What is the story of the people who were harmed, what are their parents' and grandparents' and lovers' stories? If you believe in safety, where do you find it? What do you do to defend it for others? Do some people's bodies have to be massacred in order to matter?What factors affect domestic violence? ›
- Low self-esteem.
- Low education or income.
- Young age.
- Aggressive or delinquent behavior as a youth.
- Heavy alcohol and drug use.
- Depression and suicide attempts.
- Anger and hostility.
- Lack of nonviolent social problem-solving skills.
- Nevada – 43.8 percent.
- Alaska – 43.3 percent.
- Arizona – 42.6 percent.
- Indiana – 42.5 percent.
- South Carolina – 42.3 percent.
- Missouri – 41.8 percent.
- Illinois – 41.5 percent.
- Washington – 41.4 percent.
Domestic violence occurs in gay, lesbian, bisexual, and transgender couples, and the rates are thought to be similar to a heterosexual woman, approximately 25%. There are more cases of domestic violence among males living with male partners than among males who live with female partners.What is the purpose of abuse? ›
Domestic violence and abuse are used for one purpose and one purpose only: to gain and maintain total control over you. An abuser doesn't “play fair.” An abuser uses fear, guilt, shame, and intimidation to wear you down and keep you under their thumb.What do you understand by domestic violence list the two rights? ›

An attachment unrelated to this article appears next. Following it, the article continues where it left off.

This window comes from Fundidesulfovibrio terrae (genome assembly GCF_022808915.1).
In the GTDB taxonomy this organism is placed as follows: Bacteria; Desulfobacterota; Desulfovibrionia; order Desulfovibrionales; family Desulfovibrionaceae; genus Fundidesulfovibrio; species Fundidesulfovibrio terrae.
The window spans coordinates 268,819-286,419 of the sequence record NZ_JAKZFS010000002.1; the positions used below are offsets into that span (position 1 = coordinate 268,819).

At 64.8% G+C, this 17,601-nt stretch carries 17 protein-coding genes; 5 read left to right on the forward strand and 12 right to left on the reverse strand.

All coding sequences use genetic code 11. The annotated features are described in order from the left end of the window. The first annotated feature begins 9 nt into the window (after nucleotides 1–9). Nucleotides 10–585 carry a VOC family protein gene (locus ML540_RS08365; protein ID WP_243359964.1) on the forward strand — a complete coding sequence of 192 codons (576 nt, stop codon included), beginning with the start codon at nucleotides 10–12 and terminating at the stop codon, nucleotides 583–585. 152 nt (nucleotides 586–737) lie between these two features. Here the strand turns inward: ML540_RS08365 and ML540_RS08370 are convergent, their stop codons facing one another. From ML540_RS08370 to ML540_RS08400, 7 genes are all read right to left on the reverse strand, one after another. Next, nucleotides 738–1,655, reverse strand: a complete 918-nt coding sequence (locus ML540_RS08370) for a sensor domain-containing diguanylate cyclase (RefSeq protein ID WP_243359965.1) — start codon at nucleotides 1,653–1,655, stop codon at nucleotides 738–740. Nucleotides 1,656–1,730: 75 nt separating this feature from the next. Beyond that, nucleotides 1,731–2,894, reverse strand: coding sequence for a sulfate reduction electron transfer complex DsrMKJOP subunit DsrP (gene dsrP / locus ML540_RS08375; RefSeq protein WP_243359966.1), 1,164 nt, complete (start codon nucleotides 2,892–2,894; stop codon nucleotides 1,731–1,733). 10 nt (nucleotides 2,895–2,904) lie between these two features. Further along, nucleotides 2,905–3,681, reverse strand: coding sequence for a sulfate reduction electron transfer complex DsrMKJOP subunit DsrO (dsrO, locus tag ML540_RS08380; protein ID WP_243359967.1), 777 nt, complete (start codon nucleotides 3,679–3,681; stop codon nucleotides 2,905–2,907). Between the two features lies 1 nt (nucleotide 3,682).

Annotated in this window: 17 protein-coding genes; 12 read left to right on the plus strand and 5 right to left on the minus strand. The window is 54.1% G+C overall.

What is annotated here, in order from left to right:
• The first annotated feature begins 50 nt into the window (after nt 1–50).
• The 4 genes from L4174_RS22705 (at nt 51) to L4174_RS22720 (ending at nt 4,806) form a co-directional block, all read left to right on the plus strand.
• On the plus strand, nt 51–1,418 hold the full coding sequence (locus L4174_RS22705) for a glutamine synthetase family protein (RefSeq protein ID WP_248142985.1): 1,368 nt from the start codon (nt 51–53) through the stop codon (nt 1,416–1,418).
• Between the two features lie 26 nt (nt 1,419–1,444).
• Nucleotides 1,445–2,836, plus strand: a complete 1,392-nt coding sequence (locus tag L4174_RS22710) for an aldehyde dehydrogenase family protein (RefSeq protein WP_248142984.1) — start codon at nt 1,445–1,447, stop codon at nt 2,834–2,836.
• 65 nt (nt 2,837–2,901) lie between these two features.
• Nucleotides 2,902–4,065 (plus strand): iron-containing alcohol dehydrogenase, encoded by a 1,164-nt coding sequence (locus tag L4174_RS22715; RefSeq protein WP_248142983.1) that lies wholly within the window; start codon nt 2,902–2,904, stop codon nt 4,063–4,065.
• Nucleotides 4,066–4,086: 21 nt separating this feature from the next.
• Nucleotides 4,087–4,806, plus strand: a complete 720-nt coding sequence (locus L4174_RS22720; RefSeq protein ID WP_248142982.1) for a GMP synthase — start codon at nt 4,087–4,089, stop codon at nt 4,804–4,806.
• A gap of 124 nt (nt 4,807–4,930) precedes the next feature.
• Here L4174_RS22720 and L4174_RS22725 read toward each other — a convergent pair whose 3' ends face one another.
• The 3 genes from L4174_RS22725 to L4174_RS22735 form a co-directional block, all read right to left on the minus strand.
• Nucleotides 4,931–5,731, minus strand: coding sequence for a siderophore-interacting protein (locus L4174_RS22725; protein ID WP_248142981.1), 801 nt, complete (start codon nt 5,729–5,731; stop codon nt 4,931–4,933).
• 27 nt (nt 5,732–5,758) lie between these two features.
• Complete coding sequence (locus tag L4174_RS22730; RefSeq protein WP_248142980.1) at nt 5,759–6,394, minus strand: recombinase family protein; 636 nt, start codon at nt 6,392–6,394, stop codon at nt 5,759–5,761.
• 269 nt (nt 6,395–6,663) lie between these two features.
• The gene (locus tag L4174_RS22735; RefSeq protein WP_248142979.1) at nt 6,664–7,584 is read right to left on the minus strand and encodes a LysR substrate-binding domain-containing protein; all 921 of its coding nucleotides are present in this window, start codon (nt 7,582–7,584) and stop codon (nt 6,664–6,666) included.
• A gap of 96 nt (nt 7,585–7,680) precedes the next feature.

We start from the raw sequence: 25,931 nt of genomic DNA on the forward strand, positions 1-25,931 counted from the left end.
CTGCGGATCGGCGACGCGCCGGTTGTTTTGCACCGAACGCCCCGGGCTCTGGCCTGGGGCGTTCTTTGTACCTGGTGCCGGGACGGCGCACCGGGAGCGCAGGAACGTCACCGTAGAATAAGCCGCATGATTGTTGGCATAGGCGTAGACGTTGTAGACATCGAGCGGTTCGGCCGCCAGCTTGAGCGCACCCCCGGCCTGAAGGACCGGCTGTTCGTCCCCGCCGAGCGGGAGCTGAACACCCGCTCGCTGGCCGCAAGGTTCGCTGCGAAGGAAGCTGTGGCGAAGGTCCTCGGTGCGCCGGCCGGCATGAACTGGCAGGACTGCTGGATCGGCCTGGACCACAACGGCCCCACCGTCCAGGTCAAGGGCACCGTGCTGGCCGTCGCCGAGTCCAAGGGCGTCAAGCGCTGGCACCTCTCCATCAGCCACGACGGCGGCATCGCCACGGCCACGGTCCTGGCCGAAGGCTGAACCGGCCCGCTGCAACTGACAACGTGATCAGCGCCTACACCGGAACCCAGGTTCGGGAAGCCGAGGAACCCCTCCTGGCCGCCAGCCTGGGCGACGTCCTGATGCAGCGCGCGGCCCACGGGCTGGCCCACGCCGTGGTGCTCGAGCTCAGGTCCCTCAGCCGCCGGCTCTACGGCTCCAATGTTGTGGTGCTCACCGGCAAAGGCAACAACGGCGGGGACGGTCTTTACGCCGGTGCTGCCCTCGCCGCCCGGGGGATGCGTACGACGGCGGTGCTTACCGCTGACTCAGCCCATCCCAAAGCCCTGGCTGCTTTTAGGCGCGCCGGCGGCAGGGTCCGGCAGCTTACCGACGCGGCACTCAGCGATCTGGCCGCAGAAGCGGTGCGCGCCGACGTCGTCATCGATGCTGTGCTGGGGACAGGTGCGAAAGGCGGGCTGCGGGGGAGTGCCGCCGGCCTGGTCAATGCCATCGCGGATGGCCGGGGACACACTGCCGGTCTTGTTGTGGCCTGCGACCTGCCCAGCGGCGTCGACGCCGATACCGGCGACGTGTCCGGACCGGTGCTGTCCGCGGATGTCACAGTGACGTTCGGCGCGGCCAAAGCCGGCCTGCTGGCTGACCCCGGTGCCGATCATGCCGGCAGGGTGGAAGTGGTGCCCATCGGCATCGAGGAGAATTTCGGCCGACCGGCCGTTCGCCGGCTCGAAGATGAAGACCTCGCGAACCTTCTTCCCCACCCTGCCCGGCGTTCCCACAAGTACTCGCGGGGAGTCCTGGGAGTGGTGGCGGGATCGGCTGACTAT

The two rights the new law helped achieve for women who are survivors of violence: (i) The new law recognises the right of women to live in a shared household. Women can get a protection order against any further violence. (ii) Women can get monetary relief to meet their expenses including medical costs.What is domestic violence in the Philippines? ›
According to Republic Act 9262 or the Anti-Violence Against Women and their Children Act of 2004, VAW is “any act or a series of acts committed by any person against a woman who is his wife, former wife, or against a woman with whom the person has or had a sexual or dating relationship, or with whom he has a common ...What do you mean by domestic violence class 7? ›
Domestic violence is an act of abuse by physical violence of one person by another. It includes both physical and sexual violence. Government is taking necessary steps to prevent domestic violence against women. Main reason for domestic violence is dowry.What is the physical violence? ›
Physical violence is an act attempting to cause, or resulting in, pain and/or physical injury. As with all forms of violence, the main aim of the perpetrator is not only – or may not always be – to cause physical pain, but also to limit the other's self-determination.